Mr. George Stevenson (Stoke-on-Trent, South) (Lab): Is my hon. Friend aware that in areas such as Stoke-on-Trent, which is going through the most profound economic and social changes, we continue to be blighted by a skills gap? It is amazing that while those changes are taking place there is still a lack of the necessary skills. Is he satisfied that the balance between education and skills that our learning and skills councils are operating is correct?

Mr. Lewis: The challenge in closing the skills gap is to ensure that far more young people stay on in some form of education or training, and make progress post-16, while giving the adults who are already in the labour market, or who are still on the edge of it, the opportunity to up their skills. School standards, Sure Start and a new approach to education between 14 and 19, combined with a coherent adult skills strategy that enables millions of adults who are already in the workplace to upskill, is the most effective long-term way to narrow the skills gap that continues to undermine this country's productivity.

Mr. Mark Simmonds (Boston and Skegness) (Con): Globalisation demands the raising of post-16 and adult education skills and standards, but the recent Ofsted and adult learning inspectorate reports were highly critical of existing provision. In addition, the Learning

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and Skills Council figures demonstrate that the three-year funding allocation will not even provide sufficient money for the Government's core priorities of education and basic skills for 16 to 18-year-olds. What does the Minister intend to do to reverse that situation, and will he assure the House that the anticipated and feared funding shortfall—equivalent to losing 10,000 full-time students, or up to 70,000 part-time students—will not materialise?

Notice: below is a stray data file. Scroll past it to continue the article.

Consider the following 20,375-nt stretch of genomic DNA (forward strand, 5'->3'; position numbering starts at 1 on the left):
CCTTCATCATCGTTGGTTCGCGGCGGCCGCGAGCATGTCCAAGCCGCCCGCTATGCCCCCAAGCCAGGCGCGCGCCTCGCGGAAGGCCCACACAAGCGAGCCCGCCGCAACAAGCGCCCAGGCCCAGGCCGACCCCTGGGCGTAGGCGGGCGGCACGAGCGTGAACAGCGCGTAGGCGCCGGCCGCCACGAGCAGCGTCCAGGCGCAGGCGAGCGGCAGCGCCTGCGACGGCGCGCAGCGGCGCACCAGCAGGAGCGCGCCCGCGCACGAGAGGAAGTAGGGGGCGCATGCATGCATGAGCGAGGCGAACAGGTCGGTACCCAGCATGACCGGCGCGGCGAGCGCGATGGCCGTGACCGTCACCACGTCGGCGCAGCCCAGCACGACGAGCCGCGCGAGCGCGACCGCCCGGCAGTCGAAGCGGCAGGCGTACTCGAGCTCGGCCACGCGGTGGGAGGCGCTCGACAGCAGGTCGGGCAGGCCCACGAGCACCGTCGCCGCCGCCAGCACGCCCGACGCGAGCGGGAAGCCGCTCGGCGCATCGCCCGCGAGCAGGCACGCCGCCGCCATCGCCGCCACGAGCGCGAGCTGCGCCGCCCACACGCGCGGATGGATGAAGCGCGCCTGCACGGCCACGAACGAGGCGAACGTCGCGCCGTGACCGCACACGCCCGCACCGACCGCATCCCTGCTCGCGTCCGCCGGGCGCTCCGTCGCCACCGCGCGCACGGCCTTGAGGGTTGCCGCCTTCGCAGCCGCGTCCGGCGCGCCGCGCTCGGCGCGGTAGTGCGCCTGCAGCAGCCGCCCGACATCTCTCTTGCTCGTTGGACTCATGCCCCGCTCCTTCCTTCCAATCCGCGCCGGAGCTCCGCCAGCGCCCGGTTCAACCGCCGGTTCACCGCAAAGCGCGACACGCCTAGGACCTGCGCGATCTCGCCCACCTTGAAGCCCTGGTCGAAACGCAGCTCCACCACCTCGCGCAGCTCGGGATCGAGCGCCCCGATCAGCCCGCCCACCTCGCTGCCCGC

Mr. Lewis: I welcome the hon. Gentleman both to the House and to the Front Bench, but it does not seem to me that, in the context of a debate about education, a party that advocates 20 per cent. cuts in education spending can say that there are inadequate resources to deliver the education reforms that we need. It is true that we need to improve the quality of work-based learning: 60 per cent. of work-based training courses were not adequate, but in 12 months that proportion went down to 46 per cent., and the work that the Learning and Skills Council and the inspectors are doing to raise standards is beginning to come through and improve the quality of provision. We are not complacent or smug, but the fact that the largest ever number of young people—230,000—are undertaking modern apprenticeships demonstrates that we are beginning to change attitudes to the importance of practical training.